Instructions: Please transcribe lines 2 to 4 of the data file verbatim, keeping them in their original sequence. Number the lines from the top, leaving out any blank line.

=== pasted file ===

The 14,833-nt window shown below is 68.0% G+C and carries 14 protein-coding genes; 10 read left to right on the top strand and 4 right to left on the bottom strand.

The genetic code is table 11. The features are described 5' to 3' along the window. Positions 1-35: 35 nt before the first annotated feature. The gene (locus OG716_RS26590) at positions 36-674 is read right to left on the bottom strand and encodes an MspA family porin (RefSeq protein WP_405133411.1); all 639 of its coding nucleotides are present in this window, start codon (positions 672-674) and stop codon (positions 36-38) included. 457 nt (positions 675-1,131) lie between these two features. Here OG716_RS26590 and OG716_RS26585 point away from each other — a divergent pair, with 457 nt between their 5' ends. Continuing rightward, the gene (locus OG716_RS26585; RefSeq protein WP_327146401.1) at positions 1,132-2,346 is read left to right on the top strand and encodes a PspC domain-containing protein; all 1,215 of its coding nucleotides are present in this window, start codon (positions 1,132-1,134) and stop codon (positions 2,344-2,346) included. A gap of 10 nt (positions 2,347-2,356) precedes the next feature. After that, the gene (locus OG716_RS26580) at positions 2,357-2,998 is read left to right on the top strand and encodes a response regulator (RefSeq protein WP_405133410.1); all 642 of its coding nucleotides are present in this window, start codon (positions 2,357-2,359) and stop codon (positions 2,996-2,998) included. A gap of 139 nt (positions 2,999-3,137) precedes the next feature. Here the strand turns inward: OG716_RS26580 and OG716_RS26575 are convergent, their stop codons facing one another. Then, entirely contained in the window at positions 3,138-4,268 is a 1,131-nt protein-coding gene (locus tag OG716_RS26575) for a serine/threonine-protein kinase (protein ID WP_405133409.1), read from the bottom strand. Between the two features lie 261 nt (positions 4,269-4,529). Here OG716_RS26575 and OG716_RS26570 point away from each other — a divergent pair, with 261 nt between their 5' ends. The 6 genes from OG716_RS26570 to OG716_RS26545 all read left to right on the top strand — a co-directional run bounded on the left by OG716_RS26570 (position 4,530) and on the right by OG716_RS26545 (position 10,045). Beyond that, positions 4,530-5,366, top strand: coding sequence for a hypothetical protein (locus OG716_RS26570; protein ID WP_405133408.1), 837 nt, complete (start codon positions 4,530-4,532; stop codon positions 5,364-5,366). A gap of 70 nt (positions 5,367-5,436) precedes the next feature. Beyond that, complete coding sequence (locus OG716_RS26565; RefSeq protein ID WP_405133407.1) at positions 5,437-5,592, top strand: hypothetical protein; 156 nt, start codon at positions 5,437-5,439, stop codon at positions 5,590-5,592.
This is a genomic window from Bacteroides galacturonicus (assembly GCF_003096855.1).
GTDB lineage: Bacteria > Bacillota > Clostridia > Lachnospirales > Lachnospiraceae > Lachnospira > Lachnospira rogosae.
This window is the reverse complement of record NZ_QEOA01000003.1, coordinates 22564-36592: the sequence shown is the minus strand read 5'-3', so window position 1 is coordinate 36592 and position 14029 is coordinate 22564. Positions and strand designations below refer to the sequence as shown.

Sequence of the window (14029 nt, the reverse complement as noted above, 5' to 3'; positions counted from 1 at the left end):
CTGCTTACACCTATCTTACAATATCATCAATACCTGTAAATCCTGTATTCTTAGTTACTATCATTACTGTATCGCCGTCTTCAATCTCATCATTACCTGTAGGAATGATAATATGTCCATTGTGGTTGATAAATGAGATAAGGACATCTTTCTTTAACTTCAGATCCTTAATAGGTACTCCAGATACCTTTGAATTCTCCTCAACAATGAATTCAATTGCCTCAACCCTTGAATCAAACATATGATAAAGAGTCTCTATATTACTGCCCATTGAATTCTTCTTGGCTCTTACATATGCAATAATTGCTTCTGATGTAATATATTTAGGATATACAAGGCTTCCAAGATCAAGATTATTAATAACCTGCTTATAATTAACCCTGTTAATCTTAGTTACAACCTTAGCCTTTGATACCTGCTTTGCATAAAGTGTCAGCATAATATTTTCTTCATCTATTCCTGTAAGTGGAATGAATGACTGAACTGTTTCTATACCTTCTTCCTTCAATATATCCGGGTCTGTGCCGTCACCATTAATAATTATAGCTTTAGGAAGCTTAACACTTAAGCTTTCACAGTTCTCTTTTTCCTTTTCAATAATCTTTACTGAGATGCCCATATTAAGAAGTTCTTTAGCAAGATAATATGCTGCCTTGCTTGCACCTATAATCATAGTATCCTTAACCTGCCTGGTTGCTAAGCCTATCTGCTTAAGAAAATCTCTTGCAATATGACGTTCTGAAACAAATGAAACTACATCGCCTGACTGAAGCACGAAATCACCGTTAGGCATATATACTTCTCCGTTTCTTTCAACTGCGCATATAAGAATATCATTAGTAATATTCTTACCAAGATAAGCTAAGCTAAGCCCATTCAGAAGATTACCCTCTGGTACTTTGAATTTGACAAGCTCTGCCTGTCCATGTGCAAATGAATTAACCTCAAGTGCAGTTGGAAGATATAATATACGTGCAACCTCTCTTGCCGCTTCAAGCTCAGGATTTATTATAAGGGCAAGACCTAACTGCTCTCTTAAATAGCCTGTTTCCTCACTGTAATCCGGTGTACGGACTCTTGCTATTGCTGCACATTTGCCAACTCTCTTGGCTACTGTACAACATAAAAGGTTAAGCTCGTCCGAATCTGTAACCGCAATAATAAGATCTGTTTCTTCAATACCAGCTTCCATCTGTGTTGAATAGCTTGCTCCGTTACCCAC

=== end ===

The genetic code is table 11. The features are described 5' to 3' along the window. Positions 1-35: 35 nt before the first annotated feature. The gene (locus OG716_RS26590) at positions 36-674 is read right to left on the bottom strand and encodes an MspA family porin (RefSeq protein WP_405133411.1); all 639 of its coding nucleotides are present in this window, start codon (positions 672-674) and stop codon (positions 36-38) included. 457 nt (positions 675-1,131) lie between these two features. Here OG716_RS26590 and OG716_RS26585 point away from each other — a divergent pair, with 457 nt between their 5' ends. Continuing rightward, the gene (locus OG716_RS26585; RefSeq protein WP_327146401.1) at positions 1,132-2,346 is read left to right on the top strand and encodes a PspC domain-containing protein; all 1,215 of its coding nucleotides are present in this window, start codon (positions 1,132-1,134) and stop codon (positions 2,344-2,346) included. A gap of 10 nt (positions 2,347-2,356) precedes the next feature. After that, the gene (locus OG716_RS26580) at positions 2,357-2,998 is read left to right on the top strand and encodes a response regulator (RefSeq protein WP_405133410.1); all 642 of its coding nucleotides are present in this window, start codon (positions 2,357-2,359) and stop codon (positions 2,996-2,998) included. A gap of 139 nt (positions 2,999-3,137) precedes the next feature. Here the strand turns inward: OG716_RS26580 and OG716_RS26575 are convergent, their stop codons facing one another. Then, entirely contained in the window at positions 3,138-4,268 is a 1,131-nt protein-coding gene (locus tag OG716_RS26575) for a serine/threonine-protein kinase (protein ID WP_405133409.1), read from the bottom strand. Between the two features lie 261 nt (positions 4,269-4,529). Here OG716_RS26575 and OG716_RS26570 point away from each other — a divergent pair, with 261 nt between their 5' ends. The 6 genes from OG716_RS26570 to OG716_RS26545 all read left to right on the top strand — a co-directional run bounded on the left by OG716_RS26570 (position 4,530) and on the right by OG716_RS26545 (position 10,045). Beyond that, positions 4,530-5,366, top strand: coding sequence for a hypothetical protein (locus OG716_RS26570; protein ID WP_405133408.1), 837 nt, complete (start codon positions 4,530-4,532; stop codon positions 5,364-5,366). A gap of 70 nt (positions 5,367-5,436) precedes the next feature. Beyond that, complete coding sequence (locus OG716_RS26565; RefSeq protein ID WP_405133407.1) at positions 5,437-5,592, top strand: hypothetical protein; 156 nt, start codon at positions 5,437-5,439, stop codon at positions 5,590-5,592.
This is a genomic window from Bacteroides galacturonicus (assembly GCF_003096855.1).
GTDB lineage: Bacteria > Bacillota > Clostridia > Lachnospirales > Lachnospiraceae > Lachnospira > Lachnospira rogosae.